The African Development Bank (AfDB) has called for massive investment in infrastructure to drive inclusive growth in Africa. AfDB made the call in the presentation of Economic Outlook (AEO) 2018 to African Union Summit delegates in Addis Ababa, made available to the News Agency of Nigeria (NAN) on Saturday in Abuja. The Bank said the continent was still experiencing jobless growth in spite of increased Gross Domestic Product (GDP).
“As a leading African institution, the bank is the first to provide headline numbers on Africa’s macroeconomic performance and outlook.” It said African economies had been resilient to negative shocks, adding that poor infrastructure was a serious impediment to inclusive growth. The bank said the African Union Commission (AUC) report urged African countries to adopt recommendations from the summit.
Chief Economist and Vice-President for Economic Governance and Knowledge Management of the banks, Célestin Monga said the report was presented in January to give policymakers enough time to reflect on the recommendations for economic planning and transformation. The outlook quoted Monga saying the bank would be translating the report into key African languages and engaging with policymakers and civil society organisation’s to ensure its operationalisations.
Beyond the observed increase in GDP, Monga called for structural change in Africa. The outlook stated that Commissioner for Infrastructure and Energy at the African Union Commission, Amani Abou-Zeid, described the report as highly relevant and useful for governments and other stakeholders.
Abou-Zeid said AEO puts average real GDP growth in Africa at 3.6 per cent in 2017, a good recovery from the 2.2 per cent recorded in 2016. He said the 2017 figure was projected to grow by 4.1 per cent a year in 2018 and 2019. Monga said that growth was driven by improved global economic conditions, better macroeconomic management, recovery in commodity prices mainly oil and metals, sustained domestic demand and improvements in agriculture production. He however said “Africa is still experiencing jobless growth due largely to limited structural change.’’ He added that consequently, sustained high growth had not had substantial impact on job creation.
Monga quoted the report, saying “about two thirds of countries in Africa have experienced growth acceleration. “Basically, a growth acceleration period is one in which the average growth rate of GDP per capita over a period of eight years is at least 3.5 per cent per annum,” the report notes.
The outlook stated the Commissioner for Economic Affairs at the AUC, Mr Victor Harrison endorsed the report, urging African countries to adopt the recommendations for inclusive growth. “These studies present the behaviour of African economies in the face of difficult external conditions and announce the revival of growth with an estimated rate of 4.1 percent in 2018. We all know that growth is not yet inclusive in Africa and unemployment affects more women and young people,” he said. Harrison urged member states to improve the business climate and stimulate the private sector to participate in the development.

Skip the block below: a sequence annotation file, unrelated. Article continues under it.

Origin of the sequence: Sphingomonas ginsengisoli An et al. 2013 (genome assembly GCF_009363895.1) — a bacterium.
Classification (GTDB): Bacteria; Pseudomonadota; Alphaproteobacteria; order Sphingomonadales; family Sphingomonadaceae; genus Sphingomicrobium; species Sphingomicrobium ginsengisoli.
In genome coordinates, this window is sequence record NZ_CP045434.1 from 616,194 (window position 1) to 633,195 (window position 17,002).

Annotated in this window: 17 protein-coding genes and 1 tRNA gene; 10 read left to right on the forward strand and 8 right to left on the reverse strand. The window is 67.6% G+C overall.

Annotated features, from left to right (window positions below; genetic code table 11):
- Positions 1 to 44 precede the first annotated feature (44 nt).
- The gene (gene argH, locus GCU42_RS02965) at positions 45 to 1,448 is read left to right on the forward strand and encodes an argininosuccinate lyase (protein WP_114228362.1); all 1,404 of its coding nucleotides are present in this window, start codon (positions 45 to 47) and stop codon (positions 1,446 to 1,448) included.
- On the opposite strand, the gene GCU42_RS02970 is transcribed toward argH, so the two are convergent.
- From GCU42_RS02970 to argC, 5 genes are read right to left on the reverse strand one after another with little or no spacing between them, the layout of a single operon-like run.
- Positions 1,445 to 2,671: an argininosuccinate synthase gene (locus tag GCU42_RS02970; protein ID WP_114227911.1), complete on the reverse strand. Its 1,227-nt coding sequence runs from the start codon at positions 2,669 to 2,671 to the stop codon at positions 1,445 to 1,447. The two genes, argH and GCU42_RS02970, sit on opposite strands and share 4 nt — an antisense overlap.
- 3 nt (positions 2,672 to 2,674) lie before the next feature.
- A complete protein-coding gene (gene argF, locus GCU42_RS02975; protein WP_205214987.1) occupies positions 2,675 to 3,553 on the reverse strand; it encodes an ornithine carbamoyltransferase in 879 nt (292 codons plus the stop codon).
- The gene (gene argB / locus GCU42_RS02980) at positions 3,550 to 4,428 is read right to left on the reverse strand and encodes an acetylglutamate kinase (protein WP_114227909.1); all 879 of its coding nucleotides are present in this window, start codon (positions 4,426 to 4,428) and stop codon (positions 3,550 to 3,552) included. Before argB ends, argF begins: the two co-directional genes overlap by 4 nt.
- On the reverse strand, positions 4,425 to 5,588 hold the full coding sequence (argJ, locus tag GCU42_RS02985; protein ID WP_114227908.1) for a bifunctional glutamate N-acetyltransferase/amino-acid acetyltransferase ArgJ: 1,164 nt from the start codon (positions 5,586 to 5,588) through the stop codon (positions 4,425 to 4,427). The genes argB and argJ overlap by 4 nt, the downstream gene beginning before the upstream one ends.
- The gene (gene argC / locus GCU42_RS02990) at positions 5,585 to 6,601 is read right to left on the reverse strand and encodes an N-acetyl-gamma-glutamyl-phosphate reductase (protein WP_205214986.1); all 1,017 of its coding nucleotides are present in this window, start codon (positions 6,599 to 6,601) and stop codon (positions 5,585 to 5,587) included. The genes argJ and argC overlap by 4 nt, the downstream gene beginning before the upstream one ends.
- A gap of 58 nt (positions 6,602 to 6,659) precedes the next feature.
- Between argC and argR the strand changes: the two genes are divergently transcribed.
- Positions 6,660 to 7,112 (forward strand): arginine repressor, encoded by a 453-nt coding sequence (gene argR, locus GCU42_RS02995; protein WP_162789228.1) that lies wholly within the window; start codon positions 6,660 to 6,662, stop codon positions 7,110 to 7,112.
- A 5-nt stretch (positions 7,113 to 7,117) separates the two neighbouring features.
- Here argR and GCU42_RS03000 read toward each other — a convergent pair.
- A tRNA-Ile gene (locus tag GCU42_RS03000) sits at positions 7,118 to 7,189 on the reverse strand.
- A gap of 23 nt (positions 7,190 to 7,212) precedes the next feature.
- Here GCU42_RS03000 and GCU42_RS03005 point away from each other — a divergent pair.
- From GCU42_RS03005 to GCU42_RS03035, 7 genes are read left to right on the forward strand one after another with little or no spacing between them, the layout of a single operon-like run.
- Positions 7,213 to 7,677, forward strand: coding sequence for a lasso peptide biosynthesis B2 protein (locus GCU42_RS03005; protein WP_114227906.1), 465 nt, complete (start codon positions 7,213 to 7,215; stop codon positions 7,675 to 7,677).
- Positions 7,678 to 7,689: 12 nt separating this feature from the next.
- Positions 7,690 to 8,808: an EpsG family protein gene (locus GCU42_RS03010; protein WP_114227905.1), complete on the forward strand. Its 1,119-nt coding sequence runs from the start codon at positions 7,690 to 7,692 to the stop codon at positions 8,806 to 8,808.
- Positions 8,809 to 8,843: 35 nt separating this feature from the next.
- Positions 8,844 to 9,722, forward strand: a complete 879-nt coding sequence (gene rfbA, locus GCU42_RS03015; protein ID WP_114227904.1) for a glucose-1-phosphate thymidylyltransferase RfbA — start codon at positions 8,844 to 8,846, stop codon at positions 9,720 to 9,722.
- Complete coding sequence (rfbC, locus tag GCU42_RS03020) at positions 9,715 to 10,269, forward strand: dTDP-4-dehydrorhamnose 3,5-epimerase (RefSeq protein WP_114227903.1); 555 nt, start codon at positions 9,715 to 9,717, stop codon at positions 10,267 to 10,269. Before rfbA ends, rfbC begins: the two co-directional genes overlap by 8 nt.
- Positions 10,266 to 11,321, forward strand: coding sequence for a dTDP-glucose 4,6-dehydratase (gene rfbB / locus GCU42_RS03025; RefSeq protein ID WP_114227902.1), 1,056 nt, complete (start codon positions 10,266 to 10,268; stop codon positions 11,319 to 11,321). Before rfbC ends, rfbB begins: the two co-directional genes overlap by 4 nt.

According to the outlook’s findings, Africa’s infrastructure is still behind those of other regions in quantity, affordability, and quality due to lack of investment. “At the same level of GDP per capita, South Asia, East Asia and Latin America have higher access to electricity and water than most African countries. It observed that Africa needs higher growth and investment rates, but debt levels must be monitored closely. Public debt ratios are rated to be on the rise, stocked by appetite for infrastructure spending,’’ he said.
The Outlook indicated that 40 countries in the region recorded increases in external debt from 2013 to 2016, adding that nine countries experienced a decline. The report stated that though there were growing concerns about the debt levels in Africa, indicating that if used productively, debt may be necessary to unlock long-term growth potential. “Tackling poverty will need efforts to increase employment elasticity of growth. The employment elasticity of growth of 0.41 in Africa is below the desirable 0.7 for all developing countries. Pressing policy concern is therefore to ensure that growth is reflected in creation of high and quality jobs,” the Outlook stated.
The report notes that Africa could be the next investment frontier and recommends three options for the international financial community to resolve the savings glut.
It said the adaptation of a policy of more negative real interest rates in high-income countries; the use of excess savings to finance public investment in rich countries; and the facilitation of the flow of capital to developing countries.
The report estimates show that investment needs for infrastructure would be in the range of US 130 to 170 billion dollars a year. It also called for infrastructure in special economic zones and industrial parks and the mobilisation of domestic resources through well-targeted subsidies and rigorous collection of fees using technology.
It urges Africa to attract more private funding to infrastructure projects, focusing on risk mitigation; to creating an infrastructure asset class to attract institutional investors; choosing appropriate financing instruments to develop infrastructure. (NAN).
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